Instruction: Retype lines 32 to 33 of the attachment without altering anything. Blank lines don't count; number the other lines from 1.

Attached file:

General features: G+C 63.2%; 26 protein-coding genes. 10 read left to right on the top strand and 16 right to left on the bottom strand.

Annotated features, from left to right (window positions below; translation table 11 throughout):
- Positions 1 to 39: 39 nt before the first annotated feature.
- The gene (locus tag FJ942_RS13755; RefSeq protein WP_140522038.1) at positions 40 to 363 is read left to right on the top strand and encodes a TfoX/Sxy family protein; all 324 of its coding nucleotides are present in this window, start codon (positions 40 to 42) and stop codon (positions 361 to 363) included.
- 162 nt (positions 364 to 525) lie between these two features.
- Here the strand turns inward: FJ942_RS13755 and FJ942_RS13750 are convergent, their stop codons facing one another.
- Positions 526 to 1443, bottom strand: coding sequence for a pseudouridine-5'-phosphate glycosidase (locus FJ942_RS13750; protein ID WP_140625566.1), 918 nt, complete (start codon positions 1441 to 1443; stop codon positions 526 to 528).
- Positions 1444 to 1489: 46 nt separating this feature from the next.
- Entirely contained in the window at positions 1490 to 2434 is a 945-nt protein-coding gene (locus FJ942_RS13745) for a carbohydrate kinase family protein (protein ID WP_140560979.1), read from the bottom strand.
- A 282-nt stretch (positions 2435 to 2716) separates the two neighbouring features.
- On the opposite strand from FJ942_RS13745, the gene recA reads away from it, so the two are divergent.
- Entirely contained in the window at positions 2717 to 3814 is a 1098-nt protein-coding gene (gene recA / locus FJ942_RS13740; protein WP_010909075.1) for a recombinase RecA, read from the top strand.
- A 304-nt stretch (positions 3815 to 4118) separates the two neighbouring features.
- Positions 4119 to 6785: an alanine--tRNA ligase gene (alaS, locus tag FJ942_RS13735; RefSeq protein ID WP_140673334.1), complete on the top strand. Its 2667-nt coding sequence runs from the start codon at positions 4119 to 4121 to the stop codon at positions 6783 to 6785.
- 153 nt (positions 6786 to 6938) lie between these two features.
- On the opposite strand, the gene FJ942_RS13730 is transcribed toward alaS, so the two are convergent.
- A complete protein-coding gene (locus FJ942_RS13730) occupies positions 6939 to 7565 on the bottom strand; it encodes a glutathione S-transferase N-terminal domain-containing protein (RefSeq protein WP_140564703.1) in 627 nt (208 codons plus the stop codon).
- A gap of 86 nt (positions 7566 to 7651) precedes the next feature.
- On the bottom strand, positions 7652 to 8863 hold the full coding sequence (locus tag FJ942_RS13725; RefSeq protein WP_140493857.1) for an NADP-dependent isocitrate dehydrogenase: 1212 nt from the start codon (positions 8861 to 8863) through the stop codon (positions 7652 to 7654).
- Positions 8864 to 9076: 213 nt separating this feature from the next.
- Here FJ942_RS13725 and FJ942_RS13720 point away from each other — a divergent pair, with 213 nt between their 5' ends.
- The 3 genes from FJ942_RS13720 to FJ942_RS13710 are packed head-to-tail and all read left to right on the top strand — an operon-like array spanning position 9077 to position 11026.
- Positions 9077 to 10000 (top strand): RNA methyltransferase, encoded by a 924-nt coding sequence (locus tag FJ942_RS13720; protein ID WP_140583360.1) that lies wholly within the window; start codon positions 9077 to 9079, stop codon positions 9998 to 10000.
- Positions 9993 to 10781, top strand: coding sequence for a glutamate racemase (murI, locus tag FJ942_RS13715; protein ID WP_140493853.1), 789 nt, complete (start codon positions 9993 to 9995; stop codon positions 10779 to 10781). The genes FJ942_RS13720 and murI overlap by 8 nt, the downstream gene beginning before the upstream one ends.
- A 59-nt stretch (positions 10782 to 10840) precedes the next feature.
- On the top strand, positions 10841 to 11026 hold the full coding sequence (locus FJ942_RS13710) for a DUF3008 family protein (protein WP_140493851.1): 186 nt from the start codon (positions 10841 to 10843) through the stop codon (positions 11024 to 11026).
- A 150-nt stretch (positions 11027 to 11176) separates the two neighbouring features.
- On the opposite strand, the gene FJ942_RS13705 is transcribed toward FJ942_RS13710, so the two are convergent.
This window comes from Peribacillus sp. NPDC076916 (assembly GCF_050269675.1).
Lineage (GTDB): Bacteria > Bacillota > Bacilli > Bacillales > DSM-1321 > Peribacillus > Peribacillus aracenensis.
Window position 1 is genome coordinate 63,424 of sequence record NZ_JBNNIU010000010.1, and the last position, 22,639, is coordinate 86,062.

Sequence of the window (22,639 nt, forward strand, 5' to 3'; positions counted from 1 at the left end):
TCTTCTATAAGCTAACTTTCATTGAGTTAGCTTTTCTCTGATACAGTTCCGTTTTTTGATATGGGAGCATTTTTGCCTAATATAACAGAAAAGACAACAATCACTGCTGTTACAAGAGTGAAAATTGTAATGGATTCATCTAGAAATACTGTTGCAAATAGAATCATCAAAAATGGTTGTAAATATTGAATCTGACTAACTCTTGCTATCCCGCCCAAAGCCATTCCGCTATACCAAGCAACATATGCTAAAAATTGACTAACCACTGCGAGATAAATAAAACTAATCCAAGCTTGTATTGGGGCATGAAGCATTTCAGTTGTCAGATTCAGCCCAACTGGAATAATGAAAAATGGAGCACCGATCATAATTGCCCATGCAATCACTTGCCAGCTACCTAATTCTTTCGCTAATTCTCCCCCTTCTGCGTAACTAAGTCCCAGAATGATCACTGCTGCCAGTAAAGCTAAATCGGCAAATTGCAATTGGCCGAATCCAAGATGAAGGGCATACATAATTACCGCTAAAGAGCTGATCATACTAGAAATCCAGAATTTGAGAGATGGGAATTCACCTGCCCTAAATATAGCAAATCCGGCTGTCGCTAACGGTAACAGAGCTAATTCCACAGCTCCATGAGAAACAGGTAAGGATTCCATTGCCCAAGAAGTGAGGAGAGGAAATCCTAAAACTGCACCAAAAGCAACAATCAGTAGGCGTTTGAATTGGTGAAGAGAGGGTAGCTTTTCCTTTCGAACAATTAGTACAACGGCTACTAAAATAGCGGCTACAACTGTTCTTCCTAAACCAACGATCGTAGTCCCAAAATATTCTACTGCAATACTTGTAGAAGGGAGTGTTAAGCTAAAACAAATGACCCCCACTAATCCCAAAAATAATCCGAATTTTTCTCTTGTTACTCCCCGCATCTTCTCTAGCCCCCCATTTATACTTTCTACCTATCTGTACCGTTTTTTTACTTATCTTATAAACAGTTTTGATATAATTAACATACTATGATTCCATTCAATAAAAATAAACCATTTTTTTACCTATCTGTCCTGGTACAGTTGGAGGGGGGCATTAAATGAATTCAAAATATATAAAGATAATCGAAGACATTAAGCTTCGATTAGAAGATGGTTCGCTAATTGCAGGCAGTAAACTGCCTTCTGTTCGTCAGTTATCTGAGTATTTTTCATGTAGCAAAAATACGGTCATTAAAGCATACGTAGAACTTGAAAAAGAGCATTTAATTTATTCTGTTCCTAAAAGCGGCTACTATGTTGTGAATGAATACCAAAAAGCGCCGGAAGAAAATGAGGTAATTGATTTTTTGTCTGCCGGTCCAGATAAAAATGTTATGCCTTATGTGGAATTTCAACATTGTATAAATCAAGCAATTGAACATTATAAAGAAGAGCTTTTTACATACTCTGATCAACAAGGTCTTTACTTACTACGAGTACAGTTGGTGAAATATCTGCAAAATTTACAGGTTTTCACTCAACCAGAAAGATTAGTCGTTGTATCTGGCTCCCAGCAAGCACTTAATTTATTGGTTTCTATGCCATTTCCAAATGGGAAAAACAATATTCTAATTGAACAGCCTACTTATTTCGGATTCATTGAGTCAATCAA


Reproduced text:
Sequence of the window (22,639 nt, forward strand, 5' to 3'; positions counted from 1 at the left end):
TCTTCTATAAGCTAACTTTCATTGAGTTAGCTTTTCTCTGATACAGTTCCGTTTTTTGATATGGGAGCATTTTTGCCTAATATAACAGAAAAGACAACAATCACTGCTGTTACAAGAGTGAAAATTGTAATGGATTCATCTAGAAATACTGTTGCAAATAGAATCATCAAAAATGGTTGTAAATATTGAATCTGACTAACTCTTGCTATCCCGCCCAAAGCCATTCCGCTATACCAAGCAACATATGCTAAAAATTGACTAACCACTGCGAGATAAATAAAACTAATCCAAGCTTGTATTGGGGCATGAAGCATTTCAGTTGTCAGATTCAGCCCAACTGGAATAATGAAAAATGGAGCACCGATCATAATTGCCCATGCAATCACTTGCCAGCTACCTAATTCTTTCGCTAATTCTCCCCCTTCTGCGTAACTAAGTCCCAGAATGATCACTGCTGCCAGTAAAGCTAAATCGGCAAATTGCAATTGGCCGAATCCAAGATGAAGGGCATACATAATTACCGCTAAAGAGCTGATCATACTAGAAATCCAGAATTTGAGAGATGGGAATTCACCTGCCCTAAATATAGCAAATCCGGCTGTCGCTAACGGTAACAGAGCTAATTCCACAGCTCCATGAGAAACAGGTAAGGATTCCATTGCCCAAGAAGTGAGGAGAGGAAATCCTAAAACTGCACCAAAAGCAACAATCAGTAGGCGTTTGAATTGGTGAAGAGAGGGTAGCTTTTCCTTTCGAACAATTAGTACAACGGCTACTAAAATAGCGGCTACAACTGTTCTTCCTAAACCAACGATCGTAGTCCCAAAATATTCTACTGCAATACTTGTAGAAGGGAGTGTTAAGCTAAAACAAATGACCCCCACTAATCCCAAAAATAATCCGAATTTTTCTCTTGTTACTCCCCGCATCTTCTCTAGCCCCCCATTTATACTTTCTACCTATCTGTACCGTTTTTTTACTTATCTTATAAACAGTTTTGATATAATTAACATACTATGATTCCATTCAATAAAAATAAACCATTTTTTTACCTATCTGTCCTGGTACAGTTGGAGGGGGGCATTAAATGAATTCAAAATATATAAAGATAATCGAAGACATTAAGCTTCGATTAGAAGATGGTTCGCTAATTGCAGGCAGTAAACTGCCTTCTGTTCGTCAGTTATCTGAGTATTTTTCATGTAGCAAAAATACGGTCATTAAAGCATACGTAGAACTTGAAAAAGAGCATTTAATTTATTCTGTTCCTAAAAGCGGCTACTATGTTGTGAATGAATACCAAAAAGCGCCGGAAGAAAATGAGGTAATTGATTTTTTGTCTGCCGGTCCAGATAAAAATGTTATGCCTTATGTGGAATTTCAACATTGTATAAATCAAGCAATTGAACATTATAAAGAAGAGCTTTTTACATACTCTGATCAACAAGGTCTTTACTTACTACGAGTACAGTTGGTGAAATATCTGCAAAATTTACAGGTTTTCACTCAACCAGAAAGATTAGTCGTTGTATCTGGCTCCCAGCAAGCACTTAATTTATTGGTTTCTATGCCATTTCCAAATGGGAAAAACAATATTCTAATTGAACAGCCTACTTATTTCGGATTCATTGAGTCAATCAA